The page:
July 5, 2018 | Frank MacDonald |

Everything You Need to Know About Working in Extreme Heat and Staying Safe



In July of 1995, the city of Chicago was caught unaware by an enemy it wasn’t prepared for and in the span of a week, over 700 people lost their lives. Chicago has faced its share of serious threats, including freezing cold winters and one of the highest murder rates in the country, but the city never saw this silent killer coming: Extreme heat.

 

The Dangers of Extreme Heat

Hollywood would have you believe the greatest natural threats to humanity are asteroids, ice storms, and even sharks in tornadoes, but like most products of the film industry, this is pure fantasy. The number one weather-related threat in the U.S. is extreme heat – and what it lacks in Hollywood glamour, it makes up for in devastation. Each year, hundreds of Americans die or suffer injuries from heat-related illnesses – the majority of which are society’s most vulnerable: the elderly and the poor.

However, much like the flu, heat-related illness can strike anyone, not only the most vulnerable. In one tragic case, a 27-year-old NFL player at the height of his career became dizzy, then unconscious, and later died, all within the span of several hours. The culprit? Exertional heat stroke (EHS).

 

Classic vs. Exertional Heat Stroke

Heat stroke is the most serious heat-related illness and can result in permanent injury or even death. Heat stroke occurs when your body’s core temperature rises above 104°F (40°C) and the body is no longer able to regulate itself. Sweating stops as this no longer helps relieve the body of heat and the person becomes confused, disoriented, and may lose consciousness. According to Dr. Corey Slovis, professor and chair of Emergency Medicine at Vanderbilt University, the effects of heat stroke put someone “at risk for permanent brain damage, heart and kidney damage and…death since heat stroke is potentially fatal.”

 
Classic heat stroke is typically contracted on hot days when people aren’t able to stay properly hydrated or during extreme heat waves when air-conditioned space is not readily available.

 
Exertional heat stroke is the type generally associated with athletes and can be contracted outside of seasonally high temperatures. Instead of the environment overheating the body’s core, it is the person’s physical exertion that causes the illness.

 

 

Other Heat-Related Illnesses:

While heat stroke is the most serious heat-related illness, it is not the only one you need to watch out for.

 

Heat Exhaustion:

Heat exhaustion has many similar symptoms to heat stroke but is differentiated by the presence sweat. If the person is sweating profusely, this means their body can still get rid of heat this way, and they are likely suffering from heat exhaustion. If not treated immediately, heat exhaustion can lead to heat stroke.

 

Heat Cramps:

Heat cramps are muscle cramping in the legs, arms, or abdomen and are typically caused by lack of hydration or inadequate electrolytes in the system. Heat cramps can be treated with rest and hydration.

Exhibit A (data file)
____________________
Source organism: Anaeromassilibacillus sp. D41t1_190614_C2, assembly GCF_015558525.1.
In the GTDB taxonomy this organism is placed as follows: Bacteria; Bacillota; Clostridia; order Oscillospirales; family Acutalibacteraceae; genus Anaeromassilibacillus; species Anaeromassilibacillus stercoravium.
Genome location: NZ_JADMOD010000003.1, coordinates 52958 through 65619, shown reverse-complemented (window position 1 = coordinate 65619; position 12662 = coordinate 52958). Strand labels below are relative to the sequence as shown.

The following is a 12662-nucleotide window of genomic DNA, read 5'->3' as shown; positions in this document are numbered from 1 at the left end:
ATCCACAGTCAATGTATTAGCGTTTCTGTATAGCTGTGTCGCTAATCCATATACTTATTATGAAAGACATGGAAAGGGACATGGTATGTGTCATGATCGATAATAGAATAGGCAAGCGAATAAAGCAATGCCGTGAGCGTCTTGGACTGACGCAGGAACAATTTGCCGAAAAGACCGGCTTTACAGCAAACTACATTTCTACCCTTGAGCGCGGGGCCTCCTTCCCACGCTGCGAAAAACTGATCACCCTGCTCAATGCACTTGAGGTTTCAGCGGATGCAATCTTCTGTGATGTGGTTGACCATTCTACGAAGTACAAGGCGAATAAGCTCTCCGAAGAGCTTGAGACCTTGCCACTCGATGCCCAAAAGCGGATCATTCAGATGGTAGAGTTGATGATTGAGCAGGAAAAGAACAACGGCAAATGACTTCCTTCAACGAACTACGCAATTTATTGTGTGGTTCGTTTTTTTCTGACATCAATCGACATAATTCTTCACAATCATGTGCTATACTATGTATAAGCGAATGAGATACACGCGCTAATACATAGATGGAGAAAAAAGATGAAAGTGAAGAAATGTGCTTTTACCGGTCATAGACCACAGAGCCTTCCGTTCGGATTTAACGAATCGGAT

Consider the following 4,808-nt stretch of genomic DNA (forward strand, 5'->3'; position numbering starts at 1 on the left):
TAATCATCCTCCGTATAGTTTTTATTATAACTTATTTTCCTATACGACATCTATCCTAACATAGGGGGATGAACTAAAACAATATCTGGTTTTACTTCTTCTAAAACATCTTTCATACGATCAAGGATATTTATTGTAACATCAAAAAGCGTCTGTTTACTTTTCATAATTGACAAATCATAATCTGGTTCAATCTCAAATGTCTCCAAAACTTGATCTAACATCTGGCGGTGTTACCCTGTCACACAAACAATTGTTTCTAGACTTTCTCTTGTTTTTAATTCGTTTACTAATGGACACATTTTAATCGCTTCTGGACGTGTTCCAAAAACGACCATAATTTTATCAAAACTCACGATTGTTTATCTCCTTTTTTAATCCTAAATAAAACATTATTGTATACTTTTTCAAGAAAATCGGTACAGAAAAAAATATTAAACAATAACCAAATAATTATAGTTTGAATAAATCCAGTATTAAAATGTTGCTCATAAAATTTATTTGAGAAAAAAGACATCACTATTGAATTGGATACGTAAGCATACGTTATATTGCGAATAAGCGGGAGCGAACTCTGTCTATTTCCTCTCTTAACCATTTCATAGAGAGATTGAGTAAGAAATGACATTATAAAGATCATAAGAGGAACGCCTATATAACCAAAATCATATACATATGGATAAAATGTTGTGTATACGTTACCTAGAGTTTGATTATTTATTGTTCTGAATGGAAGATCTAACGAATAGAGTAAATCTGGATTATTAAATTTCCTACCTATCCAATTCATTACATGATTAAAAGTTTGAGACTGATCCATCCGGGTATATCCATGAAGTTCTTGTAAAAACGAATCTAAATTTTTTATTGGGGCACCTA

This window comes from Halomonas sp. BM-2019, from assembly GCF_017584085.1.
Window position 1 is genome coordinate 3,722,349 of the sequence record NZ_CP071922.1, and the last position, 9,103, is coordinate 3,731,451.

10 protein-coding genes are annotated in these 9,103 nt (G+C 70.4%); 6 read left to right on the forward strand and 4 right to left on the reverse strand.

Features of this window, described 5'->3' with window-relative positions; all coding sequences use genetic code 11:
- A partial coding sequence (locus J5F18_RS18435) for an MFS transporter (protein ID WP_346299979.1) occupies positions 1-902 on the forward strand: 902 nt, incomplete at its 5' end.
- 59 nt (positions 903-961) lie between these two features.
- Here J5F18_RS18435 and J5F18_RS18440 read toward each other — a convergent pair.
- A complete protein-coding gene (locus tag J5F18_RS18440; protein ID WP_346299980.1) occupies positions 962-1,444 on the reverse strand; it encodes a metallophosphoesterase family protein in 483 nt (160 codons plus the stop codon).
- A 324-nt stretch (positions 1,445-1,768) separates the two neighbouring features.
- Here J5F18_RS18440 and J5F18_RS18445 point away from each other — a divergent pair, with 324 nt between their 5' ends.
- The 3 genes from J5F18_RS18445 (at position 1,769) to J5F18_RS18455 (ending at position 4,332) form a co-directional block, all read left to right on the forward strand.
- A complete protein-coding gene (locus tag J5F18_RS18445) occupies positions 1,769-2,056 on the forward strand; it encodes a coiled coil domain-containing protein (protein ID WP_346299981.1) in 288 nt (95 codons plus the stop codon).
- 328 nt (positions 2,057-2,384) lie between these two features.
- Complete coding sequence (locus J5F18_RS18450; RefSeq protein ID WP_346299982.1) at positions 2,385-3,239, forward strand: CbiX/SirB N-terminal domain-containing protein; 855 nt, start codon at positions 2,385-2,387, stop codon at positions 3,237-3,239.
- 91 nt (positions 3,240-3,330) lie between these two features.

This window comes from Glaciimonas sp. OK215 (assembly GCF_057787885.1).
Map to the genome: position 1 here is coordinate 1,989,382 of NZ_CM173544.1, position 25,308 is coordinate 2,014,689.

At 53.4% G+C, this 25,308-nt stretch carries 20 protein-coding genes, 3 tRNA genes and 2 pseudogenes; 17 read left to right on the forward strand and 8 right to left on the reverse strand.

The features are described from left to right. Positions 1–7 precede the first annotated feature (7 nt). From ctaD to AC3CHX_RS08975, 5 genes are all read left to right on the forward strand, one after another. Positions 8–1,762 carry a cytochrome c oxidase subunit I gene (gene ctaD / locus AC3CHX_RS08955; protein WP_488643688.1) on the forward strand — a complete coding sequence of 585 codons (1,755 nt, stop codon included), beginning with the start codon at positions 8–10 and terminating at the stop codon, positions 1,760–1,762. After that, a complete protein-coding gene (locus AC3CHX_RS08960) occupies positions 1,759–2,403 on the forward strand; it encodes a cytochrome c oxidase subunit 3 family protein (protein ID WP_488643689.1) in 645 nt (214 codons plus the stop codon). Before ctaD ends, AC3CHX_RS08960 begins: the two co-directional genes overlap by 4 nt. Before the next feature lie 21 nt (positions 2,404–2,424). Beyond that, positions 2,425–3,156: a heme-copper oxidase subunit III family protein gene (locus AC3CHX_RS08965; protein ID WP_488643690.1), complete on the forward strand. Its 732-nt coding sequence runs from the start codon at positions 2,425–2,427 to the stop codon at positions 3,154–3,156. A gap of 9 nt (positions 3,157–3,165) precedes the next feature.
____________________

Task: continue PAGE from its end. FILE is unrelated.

Sunburn:

Sunburn is when the skin becomes hot and painful to the touch after unprotected exposure to the sun. Sunburns are preventable by using sunscreen, wearing clothing that covers the skin, and staying out of the sun.

 

Heat Rash:

Heat rash occurs when sweat doesn’t evaporate from the skin and results in clusters of red bumps. Heat rash is often seen in hot work environments.

 

Symptoms and Treatment:


Source: https://www.cdc.gov/niosh/topics/heatstress/heatrelillness.html

 

Preventing Heat Illness

The good news is that heat illness is 100% preventable – everything from an inconvenient heat rash to life-threatening heat stroke can be avoided with proper precautions. By being aware of the dangers posed by extreme heat and knowing how to react to heat illness, you can keep yourself and your loved ones safe.

 

Acclimatization

The best way to beat the heat is to avoid it, but for many workers this isn’t an option. The best way to keep yourself safe from heat illness while working outdoors is to acclimatize your body to the heat. To do this, start by working only an hour or two outside on the first day and gradually increase the amount of time you’re spending outside until you can work an 8-hour day. Most on-the-job heat illness occurs in newer workers who haven’t taken the time to acclimatize their bodies.

 

Stay Hydrated, Air-Conditioned

In cases of extreme heat (a period of two or more days of high humidity and temperatures over 90°F), the best way to protect yourself against heat exhaustion or stroke is to stay indoors in a properly air-conditioned environment. Ensure you stay hydrated by drinking water every 15 minutes, even when you’re not thirsty.

 

Plan Ahead:

Revisiting Chicago’s deadly heat wave of July 1995, many of the deaths could have been avoided had people had access to air-conditioned spaces. Many of the victims were poor, elderly, and living alone, making them highly susceptible to heat stroke. Many health and safety changes were instituted after that disaster, including having the government ensure public, air-conditioned areas are available for people during extreme heat.

 

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Frank MacDonald
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